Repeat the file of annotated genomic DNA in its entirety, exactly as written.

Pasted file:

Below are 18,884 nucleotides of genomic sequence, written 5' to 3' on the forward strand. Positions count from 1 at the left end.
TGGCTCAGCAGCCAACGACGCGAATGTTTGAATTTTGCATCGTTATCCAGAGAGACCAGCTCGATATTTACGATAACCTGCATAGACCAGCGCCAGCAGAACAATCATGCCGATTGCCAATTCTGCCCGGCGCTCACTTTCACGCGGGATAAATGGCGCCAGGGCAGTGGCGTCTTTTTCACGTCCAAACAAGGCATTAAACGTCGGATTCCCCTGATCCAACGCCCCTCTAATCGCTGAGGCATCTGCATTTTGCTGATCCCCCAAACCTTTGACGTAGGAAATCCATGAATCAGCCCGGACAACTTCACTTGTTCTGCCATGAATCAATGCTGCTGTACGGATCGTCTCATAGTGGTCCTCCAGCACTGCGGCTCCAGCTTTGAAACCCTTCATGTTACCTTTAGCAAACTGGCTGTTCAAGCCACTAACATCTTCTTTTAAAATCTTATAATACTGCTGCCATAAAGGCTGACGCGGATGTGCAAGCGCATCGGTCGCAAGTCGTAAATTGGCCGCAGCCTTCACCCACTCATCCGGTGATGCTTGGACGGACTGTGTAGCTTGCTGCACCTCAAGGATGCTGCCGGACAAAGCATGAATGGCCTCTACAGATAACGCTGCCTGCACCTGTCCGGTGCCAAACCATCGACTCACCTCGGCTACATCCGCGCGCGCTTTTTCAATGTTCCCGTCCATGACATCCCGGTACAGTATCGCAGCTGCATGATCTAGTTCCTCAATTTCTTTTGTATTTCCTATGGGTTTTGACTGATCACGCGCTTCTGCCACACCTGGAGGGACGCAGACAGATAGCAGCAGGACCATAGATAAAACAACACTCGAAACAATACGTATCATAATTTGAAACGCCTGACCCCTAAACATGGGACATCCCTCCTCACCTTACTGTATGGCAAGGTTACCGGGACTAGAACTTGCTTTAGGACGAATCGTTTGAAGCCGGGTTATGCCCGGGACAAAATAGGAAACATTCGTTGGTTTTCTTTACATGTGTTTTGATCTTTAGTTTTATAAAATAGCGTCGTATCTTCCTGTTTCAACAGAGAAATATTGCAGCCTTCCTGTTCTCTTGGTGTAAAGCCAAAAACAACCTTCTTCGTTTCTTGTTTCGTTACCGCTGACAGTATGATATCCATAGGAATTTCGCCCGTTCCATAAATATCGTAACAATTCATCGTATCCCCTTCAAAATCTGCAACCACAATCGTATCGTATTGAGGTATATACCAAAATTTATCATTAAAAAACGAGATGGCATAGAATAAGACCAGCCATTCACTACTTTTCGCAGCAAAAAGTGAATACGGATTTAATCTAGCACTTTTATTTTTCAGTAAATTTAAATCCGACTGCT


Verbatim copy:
Below are 18,884 nucleotides of genomic sequence, written 5' to 3' on the forward strand. Positions count from 1 at the left end.
TGGCTCAGCAGCCAACGACGCGAATGTTTGAATTTTGCATCGTTATCCAGAGAGACCAGCTCGATATTTACGATAACCTGCATAGACCAGCGCCAGCAGAACAATCATGCCGATTGCCAATTCTGCCCGGCGCTCACTTTCACGCGGGATAAATGGCGCCAGGGCAGTGGCGTCTTTTTCACGTCCAAACAAGGCATTAAACGTCGGATTCCCCTGATCCAACGCCCCTCTAATCGCTGAGGCATCTGCATTTTGCTGATCCCCCAAACCTTTGACGTAGGAAATCCATGAATCAGCCCGGACAACTTCACTTGTTCTGCCATGAATCAATGCTGCTGTACGGATCGTCTCATAGTGGTCCTCCAGCACTGCGGCTCCAGCTTTGAAACCCTTCATGTTACCTTTAGCAAACTGGCTGTTCAAGCCACTAACATCTTCTTTTAAAATCTTATAATACTGCTGCCATAAAGGCTGACGCGGATGTGCAAGCGCATCGGTCGCAAGTCGTAAATTGGCCGCAGCCTTCACCCACTCATCCGGTGATGCTTGGACGGACTGTGTAGCTTGCTGCACCTCAAGGATGCTGCCGGACAAAGCATGAATGGCCTCTACAGATAACGCTGCCTGCACCTGTCCGGTGCCAAACCATCGACTCACCTCGGCTACATCCGCGCGCGCTTTTTCAATGTTCCCGTCCATGACATCCCGGTACAGTATCGCAGCTGCATGATCTAGTTCCTCAATTTCTTTTGTATTTCCTATGGGTTTTGACTGATCACGCGCTTCTGCCACACCTGGAGGGACGCAGACAGATAGCAGCAGGACCATAGATAAAACAACACTCGAAACAATACGTATCATAATTTGAAACGCCTGACCCCTAAACATGGGACATCCCTCCTCACCTTACTGTATGGCAAGGTTACCGGGACTAGAACTTGCTTTAGGACGAATCGTTTGAAGCCGGGTTATGCCCGGGACAAAATAGGAAACATTCGTTGGTTTTCTTTACATGTGTTTTGATCTTTAGTTTTATAAAATAGCGTCGTATCTTCCTGTTTCAACAGAGAAATATTGCAGCCTTCCTGTTCTCTTGGTGTAAAGCCAAAAACAACCTTCTTCGTTTCTTGTTTCGTTACCGCTGACAGTATGATATCCATAGGAATTTCGCCCGTTCCATAAATATCGTAACAATTCATCGTATCCCCTTCAAAATCTGCAACCACAATCGTATCGTATTGAGGTATATACCAAAATTTATCATTAAAAAACGAGATGGCATAGAATAAGACCAGCCATTCACTACTTTTCGCAGCAAAAAGTGAATACGGATTTAATCTAGCACTTTTATTTTTCAGTAAATTTAAATCCGACTGCT